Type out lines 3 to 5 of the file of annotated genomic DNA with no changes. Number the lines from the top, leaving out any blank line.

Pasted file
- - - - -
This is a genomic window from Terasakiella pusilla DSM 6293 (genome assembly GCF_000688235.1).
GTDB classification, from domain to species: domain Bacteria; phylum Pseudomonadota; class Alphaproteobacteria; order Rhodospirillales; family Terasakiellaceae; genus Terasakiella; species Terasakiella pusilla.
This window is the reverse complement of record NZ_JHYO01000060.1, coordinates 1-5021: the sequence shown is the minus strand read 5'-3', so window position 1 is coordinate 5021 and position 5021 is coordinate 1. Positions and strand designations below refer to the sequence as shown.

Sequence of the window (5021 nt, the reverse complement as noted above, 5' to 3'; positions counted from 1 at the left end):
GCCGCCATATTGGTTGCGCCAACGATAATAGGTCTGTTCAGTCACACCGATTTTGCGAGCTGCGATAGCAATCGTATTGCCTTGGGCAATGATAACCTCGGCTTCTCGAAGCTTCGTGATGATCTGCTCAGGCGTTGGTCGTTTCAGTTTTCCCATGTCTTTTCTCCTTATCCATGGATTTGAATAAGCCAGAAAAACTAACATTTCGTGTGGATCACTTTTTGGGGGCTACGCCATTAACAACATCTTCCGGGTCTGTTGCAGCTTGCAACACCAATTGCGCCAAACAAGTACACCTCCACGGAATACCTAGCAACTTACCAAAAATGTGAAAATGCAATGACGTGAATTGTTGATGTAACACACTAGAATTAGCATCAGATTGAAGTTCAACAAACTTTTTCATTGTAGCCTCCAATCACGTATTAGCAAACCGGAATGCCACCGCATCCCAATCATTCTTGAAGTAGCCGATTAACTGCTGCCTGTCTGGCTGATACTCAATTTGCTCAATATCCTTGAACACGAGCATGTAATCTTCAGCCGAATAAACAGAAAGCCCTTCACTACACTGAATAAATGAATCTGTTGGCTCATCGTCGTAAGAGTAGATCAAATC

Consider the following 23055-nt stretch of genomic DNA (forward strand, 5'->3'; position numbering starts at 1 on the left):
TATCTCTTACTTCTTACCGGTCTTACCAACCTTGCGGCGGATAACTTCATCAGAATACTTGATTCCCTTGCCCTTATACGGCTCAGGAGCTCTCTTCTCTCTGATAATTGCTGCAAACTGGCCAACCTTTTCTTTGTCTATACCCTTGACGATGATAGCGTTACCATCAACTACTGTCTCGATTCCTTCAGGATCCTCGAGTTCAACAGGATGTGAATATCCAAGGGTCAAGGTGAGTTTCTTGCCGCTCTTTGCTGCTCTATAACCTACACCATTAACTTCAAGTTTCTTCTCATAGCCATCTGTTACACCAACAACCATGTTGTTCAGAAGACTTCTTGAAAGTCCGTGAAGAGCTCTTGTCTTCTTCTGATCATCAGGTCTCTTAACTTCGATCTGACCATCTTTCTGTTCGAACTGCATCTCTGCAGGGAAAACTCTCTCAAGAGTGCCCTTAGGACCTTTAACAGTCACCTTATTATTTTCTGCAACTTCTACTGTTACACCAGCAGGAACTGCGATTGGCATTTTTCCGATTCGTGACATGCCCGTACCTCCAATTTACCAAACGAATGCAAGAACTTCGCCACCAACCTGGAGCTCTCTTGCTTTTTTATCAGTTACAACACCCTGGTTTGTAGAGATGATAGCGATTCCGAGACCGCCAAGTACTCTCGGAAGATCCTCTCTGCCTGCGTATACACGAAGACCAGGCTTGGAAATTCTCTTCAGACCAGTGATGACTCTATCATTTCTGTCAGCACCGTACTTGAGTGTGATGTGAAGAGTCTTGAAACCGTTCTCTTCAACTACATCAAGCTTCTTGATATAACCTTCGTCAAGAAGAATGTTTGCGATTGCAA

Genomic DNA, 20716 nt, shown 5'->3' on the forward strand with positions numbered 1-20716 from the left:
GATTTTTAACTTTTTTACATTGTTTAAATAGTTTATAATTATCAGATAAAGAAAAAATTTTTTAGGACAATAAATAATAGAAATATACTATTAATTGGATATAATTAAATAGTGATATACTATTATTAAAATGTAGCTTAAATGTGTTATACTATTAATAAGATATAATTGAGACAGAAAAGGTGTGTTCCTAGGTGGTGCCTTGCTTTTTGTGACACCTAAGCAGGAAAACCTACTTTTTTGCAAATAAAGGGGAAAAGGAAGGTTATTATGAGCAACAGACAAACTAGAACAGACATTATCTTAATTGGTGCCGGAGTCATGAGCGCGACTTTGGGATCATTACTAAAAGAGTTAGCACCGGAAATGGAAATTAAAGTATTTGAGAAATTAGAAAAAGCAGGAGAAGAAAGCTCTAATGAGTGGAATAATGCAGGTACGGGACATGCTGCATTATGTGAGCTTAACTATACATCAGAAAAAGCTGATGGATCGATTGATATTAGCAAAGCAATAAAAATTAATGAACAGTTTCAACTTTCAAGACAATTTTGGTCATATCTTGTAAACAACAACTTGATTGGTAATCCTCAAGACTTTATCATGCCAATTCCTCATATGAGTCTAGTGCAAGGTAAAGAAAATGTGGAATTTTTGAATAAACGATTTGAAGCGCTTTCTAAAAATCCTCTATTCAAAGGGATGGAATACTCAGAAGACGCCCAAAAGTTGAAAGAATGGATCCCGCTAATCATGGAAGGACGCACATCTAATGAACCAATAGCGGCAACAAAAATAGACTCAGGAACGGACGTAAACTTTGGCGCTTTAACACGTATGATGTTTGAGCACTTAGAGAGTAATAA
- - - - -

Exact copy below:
This window is the reverse complement of record NZ_JHYO01000060.1, coordinates 1-5021: the sequence shown is the minus strand read 5'-3', so window position 1 is coordinate 5021 and position 5021 is coordinate 1. Positions and strand designations below refer to the sequence as shown.

Sequence of the window (5021 nt, the reverse complement as noted above, 5' to 3'; positions counted from 1 at the left end):
GCCGCCATATTGGTTGCGCCAACGATAATAGGTCTGTTCAGTCACACCGATTTTGCGAGCTGCGATAGCAATCGTATTGCCTTGGGCAATGATAACCTCGGCTTCTCGAAGCTTCGTGATGATCTGCTCAGGCGTTGGTCGTTTCAGTTTTCCCATGTCTTTTCTCCTTATCCATGGATTTGAATAAGCCAGAAAAACTAACATTTCGTGTGGATCACTTTTTGGGGGCTACGCCATTAACAACATCTTCCGGGTCTGTTGCAGCTTGCAACACCAATTGCGCCAAACAAGTACACCTCCACGGAATACCTAGCAACTTACCAAAAATGTGAAAATGCAATGACGTGAATTGTTGATGTAACACACTAGAATTAGCATCAGATTGAAGTTCAACAAACTTTTTCATTGTAGCCTCCAATCACGTATTAGCAAACCGGAATGCCACCGCATCCCAATCATTCTTGAAGTAGCCGATTAACTGCTGCCTGTCTGGCTGATACTCAATTTGCTCAATATCCTTGAACACGAGCATGTAATCTTCAGCCGAATAAACAGAAAGCCCTTCACTACACTGAATAAATGAATCTGTTGGCTCATCGTCGTAAGAGTAGATCAAATC